Friday, 27 April 2018

Mollie Holman medallist: Dr Kylie Dyson

We’re thrilled to announce that our School has produced another Mollie Holman Medal winner – Dr Kylie Dyson. The medal is awarded to those students judged to have presented the best doctoral thesis each year. 

Kylie completed her PhD (Paramedic exposure to cardiac arrest and patient survival: does practice make perfect?) with the Aus-ROC Centre of Research Excellence, part of our Pre-hospital, Emergency and Trauma group. Her supervisors were Prof Judith Finn, Dr Janet Bray, Dr Lahn Straney, Prof Stephen Bernard and Prof Karen Smith.

As a working paramedic for Ambulance Victoria, Kylie noticed that she wasn’t attending as many cardiac arrest call-outs as she expected. Increasingly worried that her skills were getting rusty, she wondered if the low number of cases was affecting her performance and impacting patient outcomes.

Not content to sit around speculating, Kylie researched how ambulance services in Australia and New Zealand maintain employee competency in this domain, and found refresher training levels to be low. She then reviewed data in the Victorian Ambulance Cardiac Arrest Registry to get a sense of the average number of cardiac arrest call-outs paramedics treated annually.  The result was a surprising 1.4 cardiac arrests per paramedic each year. 

Kylie found that patients treated by paramedics with the highest previous exposure to cardiac arrest were 50% more likely to survive. This association may be the result of improved performance, but because measuring performance during cardiac arrest treatment is difficult, she examined the effect of exposure on performance for a single complex resuscitation procedure, endotracheal intubation. Again, exposure was incredibly low, with each intensive care paramedic performing on average three intubations per year. And again, there was a clear association between exposure and performance. Thus, she found an association between exposure, performance, and ultimately, patient survival.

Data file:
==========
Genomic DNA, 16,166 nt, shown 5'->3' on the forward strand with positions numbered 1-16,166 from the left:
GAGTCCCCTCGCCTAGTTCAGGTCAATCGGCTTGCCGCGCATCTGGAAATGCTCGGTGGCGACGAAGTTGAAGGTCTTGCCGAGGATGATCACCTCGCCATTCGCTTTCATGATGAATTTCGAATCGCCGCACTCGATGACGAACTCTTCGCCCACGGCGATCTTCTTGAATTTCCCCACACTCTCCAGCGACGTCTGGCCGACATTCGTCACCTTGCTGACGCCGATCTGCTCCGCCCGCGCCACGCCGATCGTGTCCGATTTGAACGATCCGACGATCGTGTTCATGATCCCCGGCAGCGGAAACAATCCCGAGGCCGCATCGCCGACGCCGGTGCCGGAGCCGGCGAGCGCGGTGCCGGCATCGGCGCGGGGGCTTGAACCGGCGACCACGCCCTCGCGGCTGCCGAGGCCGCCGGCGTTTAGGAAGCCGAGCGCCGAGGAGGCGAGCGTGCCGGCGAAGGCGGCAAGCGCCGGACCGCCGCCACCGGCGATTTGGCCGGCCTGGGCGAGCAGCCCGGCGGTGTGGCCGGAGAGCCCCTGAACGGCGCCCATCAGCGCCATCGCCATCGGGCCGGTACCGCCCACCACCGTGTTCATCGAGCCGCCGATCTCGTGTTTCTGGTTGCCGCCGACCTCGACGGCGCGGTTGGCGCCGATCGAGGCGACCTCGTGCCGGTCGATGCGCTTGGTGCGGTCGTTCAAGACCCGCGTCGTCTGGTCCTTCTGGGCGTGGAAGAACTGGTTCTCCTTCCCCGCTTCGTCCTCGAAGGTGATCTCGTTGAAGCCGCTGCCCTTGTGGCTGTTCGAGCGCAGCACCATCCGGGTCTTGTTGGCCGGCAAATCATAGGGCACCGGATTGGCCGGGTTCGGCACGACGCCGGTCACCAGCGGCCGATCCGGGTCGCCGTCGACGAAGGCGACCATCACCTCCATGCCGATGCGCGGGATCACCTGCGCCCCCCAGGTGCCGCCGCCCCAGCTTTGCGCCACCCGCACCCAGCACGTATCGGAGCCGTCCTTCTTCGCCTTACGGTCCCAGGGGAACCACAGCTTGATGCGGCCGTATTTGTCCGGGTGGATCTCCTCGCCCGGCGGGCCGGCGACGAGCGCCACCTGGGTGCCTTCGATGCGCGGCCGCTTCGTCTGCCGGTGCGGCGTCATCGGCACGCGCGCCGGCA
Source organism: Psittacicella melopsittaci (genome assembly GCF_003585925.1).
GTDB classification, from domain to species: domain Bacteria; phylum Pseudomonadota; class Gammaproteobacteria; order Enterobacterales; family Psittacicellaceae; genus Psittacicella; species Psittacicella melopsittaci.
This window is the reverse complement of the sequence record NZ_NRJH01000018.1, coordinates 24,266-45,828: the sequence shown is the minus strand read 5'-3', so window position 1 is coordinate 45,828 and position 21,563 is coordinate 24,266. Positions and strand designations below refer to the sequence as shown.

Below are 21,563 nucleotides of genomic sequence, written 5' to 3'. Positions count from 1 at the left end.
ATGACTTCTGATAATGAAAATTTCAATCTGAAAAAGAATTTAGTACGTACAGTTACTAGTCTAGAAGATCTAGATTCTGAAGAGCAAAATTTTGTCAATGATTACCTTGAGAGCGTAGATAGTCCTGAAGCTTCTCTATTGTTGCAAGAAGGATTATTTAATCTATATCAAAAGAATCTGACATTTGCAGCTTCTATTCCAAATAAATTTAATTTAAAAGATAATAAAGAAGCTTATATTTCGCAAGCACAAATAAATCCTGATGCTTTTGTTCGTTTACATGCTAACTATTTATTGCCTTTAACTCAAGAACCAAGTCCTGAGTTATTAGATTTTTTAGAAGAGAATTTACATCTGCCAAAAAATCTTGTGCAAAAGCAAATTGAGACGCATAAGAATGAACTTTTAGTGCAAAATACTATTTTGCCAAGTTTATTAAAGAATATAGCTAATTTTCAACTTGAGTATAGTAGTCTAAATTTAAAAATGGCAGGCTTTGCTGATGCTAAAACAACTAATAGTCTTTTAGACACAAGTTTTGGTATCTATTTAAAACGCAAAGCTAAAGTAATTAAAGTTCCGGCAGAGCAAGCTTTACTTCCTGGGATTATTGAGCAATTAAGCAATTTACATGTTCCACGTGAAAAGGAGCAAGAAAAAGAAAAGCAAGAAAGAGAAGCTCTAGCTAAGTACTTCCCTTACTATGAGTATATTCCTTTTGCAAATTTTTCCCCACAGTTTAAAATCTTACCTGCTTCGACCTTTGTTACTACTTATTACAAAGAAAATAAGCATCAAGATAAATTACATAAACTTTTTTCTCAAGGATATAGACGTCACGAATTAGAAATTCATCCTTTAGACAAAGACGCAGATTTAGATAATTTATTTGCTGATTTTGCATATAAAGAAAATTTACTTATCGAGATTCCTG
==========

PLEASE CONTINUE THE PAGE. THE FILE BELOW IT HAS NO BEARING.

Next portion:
With around 6,000 Victorians suffering a cardiac arrest each year and less than 10% surviving, the implications of Kylie’s research are massive. Her research has identified a gap in training that could one day lead to improved patient outcomes.

Dr Dyson is now the Senior Research Fellow at the Victorian Ambulance Cardiac Arrest Registry. She says,

“I learnt so much through my PhD at SPHPM and I would like to thank everyone to helped me along the journey. I’m honoured to win this award and look forward to implementing the findings of my PhD at Ambulance Victoria.”